We'll Get There
It’s never easy when a loved one passes away. No matter how much or how little time you were able to spend with them over the years, the void they leave behind can never be filled by anyone else. My paternal grandfather passed away a few weeks ago, on what would have been his 85th birthday. I wasn’t as close to my grandpa as I would have liked, but I treasure the memories that I have of him.
He was a sassy man who wasn’t afraid to speak his mind, which he did often, much to the chagrin of his friends and family. No amount of pleading or lecturing could convince him to alter his tactics or take a more tactful approach.
Throughout my life, I never once saw my grandpa without a loyal canine companion by his side. Labs and boxers were two of his favorite breeds. He never spared any expense or effort when it came to the care of his dogs and no matter what they did, they could never do any wrong in his eyes. Over the years, I heard so many stories about Duke, Molly, Mutt, Jeff, and Bo. It’s clear that I inherited my love of dogs from his side of the family and you won’t find any of his descendants living without at least one dog of their own either.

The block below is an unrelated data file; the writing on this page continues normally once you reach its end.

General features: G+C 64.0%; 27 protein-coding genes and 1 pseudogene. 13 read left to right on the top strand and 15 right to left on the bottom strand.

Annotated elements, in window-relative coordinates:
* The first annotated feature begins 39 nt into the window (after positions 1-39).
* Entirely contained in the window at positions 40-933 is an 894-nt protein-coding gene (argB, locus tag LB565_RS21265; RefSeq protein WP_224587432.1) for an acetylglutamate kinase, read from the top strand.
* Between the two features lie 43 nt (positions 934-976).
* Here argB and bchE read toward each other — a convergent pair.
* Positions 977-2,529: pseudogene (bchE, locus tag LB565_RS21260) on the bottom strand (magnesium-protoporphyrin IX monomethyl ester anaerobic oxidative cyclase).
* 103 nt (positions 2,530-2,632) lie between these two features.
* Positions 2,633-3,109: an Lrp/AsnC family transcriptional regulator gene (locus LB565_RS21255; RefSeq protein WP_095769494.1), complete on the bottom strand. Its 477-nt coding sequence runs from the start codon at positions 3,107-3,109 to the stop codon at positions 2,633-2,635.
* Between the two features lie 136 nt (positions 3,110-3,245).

My grandpa was an outdoorsman and a true adventurer at heart. He spent a lifetime hunting and fishing; but he also enjoyed simply sitting on the front porch, with a mug of coffee, watching the deer and other wildlife come in for water each evening. I saw my first porpoise in the wild, when he took my little sister and I out for cruise in his boat along the intercostal waterway. My grandpa; however, was more enamored with the three legged lawn chair we later found marooned on a sandbar. His feelings were more than a little hurt when my sister and I refused to jump into the briny water fully clothed to retrieve said chair.
He loved to drive around for hours on end, exploring backcountry roads and enjoyed showing us all of the historical homes and landmarks that he discovered in the more remote areas off the Texas Gulf Coast. Growing up, we didn’t always enjoy these meandering drives because we were never quite sure how long we would be gone or where we would eventually end up. I remember one particular visit when we headed out with the promise of lunch and ended up driving on rural roads for the better part of two hours. My mom finally took mercy on us late in the afternoon and asked him if he knew where he was going. “No,” He responded, “but we’ll get there.” As you can see, my grandpa was the kind of man that wasn’t so interested in the destination that he forgot to enjoy the journey and that’s a lesson that I think everyone of us, traveller or not, should take to heart.